ARTIST FEATURE with NICOLE GOODWIN - ERASURE and reflections on “Ain’t I a Woman (?/!): Dusk Chronicles II”
by Nicole Goodwin
The concept of self-discovery through performance art is one that has been erected on a consistent basis. It is the struggle to find one’s self by digging through the layers upon layers of identity, peeling back the ego and the psyche to unearth ideas that are fresh, new and groundbreaking. That was the purpose behind my performance “Ain’t I a Woman (?/!): Dusk Chronicles II” at the Museum of Human Achievement (MoHA) with Performance Is Alive. I was searching for self through the idea of “erasure.” Trying to discover or “recode” myself through swimming into the murky sea of mixed-race genetics, while trying to redefine self and what it is to be Black. Or rather looking into the depths of my own soul searching for the reality I wish to form outside of oppression while recognizing that oppression is indeed all around me trying to take over my mind and body. Diving headfirst into what makes this corruption a solid thing—what is the force that is trying to corrupt my spirit?
When I discovered the root of these reflections as something both beyond, my weight had been lifted off my back and shoulders—for a short while my body existed beyond the daily pain. I had been lifted, delivered, I was something of free. Free of the trauma that had accumulated over years of trying to prove my Blackness in the hood; released from the shackles that purposely limits Blackness to a certain type of walk and talk in Black people, forced to live under the white standards and gazes that infringe upon our truest selves.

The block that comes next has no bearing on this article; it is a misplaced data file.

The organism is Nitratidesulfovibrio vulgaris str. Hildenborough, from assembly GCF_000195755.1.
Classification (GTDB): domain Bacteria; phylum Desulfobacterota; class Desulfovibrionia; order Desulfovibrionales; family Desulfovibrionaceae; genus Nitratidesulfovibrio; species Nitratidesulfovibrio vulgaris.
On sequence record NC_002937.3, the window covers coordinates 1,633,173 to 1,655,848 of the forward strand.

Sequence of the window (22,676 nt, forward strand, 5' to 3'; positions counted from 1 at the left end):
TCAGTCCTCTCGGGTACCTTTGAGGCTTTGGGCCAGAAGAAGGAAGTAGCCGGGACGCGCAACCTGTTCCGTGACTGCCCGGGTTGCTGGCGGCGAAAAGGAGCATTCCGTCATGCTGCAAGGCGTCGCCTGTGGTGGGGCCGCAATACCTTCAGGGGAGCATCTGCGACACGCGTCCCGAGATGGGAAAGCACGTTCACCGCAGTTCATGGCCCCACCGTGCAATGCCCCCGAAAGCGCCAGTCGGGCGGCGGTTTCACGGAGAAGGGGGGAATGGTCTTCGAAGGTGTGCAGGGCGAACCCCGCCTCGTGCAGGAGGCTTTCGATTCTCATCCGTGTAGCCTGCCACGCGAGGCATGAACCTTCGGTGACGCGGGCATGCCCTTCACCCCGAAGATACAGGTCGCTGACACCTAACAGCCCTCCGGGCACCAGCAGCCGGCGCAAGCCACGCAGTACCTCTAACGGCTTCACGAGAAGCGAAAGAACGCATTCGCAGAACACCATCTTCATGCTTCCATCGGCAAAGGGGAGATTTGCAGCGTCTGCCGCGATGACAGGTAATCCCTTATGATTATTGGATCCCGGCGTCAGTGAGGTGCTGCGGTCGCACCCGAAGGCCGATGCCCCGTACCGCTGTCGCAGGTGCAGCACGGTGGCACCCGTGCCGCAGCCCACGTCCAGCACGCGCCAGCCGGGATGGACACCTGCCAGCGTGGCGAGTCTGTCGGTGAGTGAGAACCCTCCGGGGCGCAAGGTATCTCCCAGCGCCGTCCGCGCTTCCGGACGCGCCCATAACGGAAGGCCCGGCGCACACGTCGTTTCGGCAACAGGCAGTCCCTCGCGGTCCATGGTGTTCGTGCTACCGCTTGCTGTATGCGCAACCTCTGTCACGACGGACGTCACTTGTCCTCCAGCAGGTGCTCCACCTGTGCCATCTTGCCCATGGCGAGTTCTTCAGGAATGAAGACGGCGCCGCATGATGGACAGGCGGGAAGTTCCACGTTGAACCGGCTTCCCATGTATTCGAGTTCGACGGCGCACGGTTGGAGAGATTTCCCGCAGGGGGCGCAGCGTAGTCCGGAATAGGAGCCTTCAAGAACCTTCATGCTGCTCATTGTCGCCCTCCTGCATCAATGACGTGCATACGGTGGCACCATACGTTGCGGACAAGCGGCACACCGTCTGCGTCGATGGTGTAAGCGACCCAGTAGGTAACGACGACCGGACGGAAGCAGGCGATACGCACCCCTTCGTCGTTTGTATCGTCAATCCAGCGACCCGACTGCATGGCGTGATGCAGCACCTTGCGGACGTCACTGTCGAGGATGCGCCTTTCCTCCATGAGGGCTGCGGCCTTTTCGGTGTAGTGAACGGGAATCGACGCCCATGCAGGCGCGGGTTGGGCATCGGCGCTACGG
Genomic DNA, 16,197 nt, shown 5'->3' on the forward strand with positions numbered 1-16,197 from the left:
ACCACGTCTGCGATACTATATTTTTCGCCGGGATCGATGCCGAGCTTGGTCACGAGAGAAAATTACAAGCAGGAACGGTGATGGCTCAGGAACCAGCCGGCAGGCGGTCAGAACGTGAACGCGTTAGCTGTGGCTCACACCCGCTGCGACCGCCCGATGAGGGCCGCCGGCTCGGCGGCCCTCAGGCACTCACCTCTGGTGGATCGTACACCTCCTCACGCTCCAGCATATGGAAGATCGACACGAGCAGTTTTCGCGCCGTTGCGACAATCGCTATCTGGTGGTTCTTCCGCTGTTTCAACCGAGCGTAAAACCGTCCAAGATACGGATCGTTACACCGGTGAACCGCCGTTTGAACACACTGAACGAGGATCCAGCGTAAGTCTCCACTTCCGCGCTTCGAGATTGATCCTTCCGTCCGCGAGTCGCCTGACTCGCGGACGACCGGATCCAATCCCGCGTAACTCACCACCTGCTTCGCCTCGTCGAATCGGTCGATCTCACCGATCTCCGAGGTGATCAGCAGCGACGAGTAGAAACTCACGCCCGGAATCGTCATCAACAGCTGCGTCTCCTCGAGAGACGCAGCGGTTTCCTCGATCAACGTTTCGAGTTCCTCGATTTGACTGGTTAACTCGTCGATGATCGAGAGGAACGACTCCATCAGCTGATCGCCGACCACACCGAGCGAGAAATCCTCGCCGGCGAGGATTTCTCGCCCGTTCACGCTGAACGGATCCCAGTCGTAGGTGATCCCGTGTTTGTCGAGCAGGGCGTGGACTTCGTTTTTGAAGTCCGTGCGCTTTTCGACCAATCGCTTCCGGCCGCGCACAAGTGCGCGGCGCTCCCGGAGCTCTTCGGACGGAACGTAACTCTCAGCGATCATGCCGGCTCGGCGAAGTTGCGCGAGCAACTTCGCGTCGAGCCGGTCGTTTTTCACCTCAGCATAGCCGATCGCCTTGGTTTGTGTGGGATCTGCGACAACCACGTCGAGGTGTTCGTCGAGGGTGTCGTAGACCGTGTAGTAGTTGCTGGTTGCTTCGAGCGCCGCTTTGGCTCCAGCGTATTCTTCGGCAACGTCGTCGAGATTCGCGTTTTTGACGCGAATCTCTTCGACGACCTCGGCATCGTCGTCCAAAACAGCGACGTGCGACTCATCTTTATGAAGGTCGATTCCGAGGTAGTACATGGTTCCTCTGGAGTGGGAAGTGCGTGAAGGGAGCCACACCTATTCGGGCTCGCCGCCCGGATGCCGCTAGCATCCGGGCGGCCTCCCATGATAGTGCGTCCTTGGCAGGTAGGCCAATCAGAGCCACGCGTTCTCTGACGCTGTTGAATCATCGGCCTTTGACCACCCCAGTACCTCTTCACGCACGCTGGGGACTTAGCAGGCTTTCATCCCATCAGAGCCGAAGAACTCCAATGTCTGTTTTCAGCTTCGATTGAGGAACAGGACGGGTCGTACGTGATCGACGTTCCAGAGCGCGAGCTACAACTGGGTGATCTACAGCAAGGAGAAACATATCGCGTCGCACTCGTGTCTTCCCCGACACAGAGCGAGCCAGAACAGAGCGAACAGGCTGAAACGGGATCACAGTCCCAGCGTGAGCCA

Taking into account the idea that it took me a year to summon the strength to do this performance. Pulling out of my body what was needed tin order to say what I wanted. I discovered at the last moment the particular “whiteness” I have been accused of being on the inside justified the purity I felt once the ritual was over. The pancake mix liberated my body in ways that haunted and fascinated viewers. It was juxtaposed with the video and what it was saying to viewers about self, transition, elevation and acceptance. It was an honor to bring forth these manifestos by being involved with Performance Is Alive.
Nicole Goodwin is the author of Warcries, as well as the 2018-2019 Franklin Furnace Fund Recipient, the 2018 Ragdale Alice Judson Hayes Fellowship Recipient, 2017 EMERGENYC Hemispheric Institute Fellow as well as the 2013- 2014 Queer Art Mentorship Queer Art Literary Fellow. She published the articles “Talking with My Daughter…” and “Why is this Happening in Your Life…” in the New York Times’ parentblog Motherlode. Additionally, her work '"Desert Flowers" was shortlisted and selected for performance by the Women's Playwriting International Conference in Cape Town, South Africa.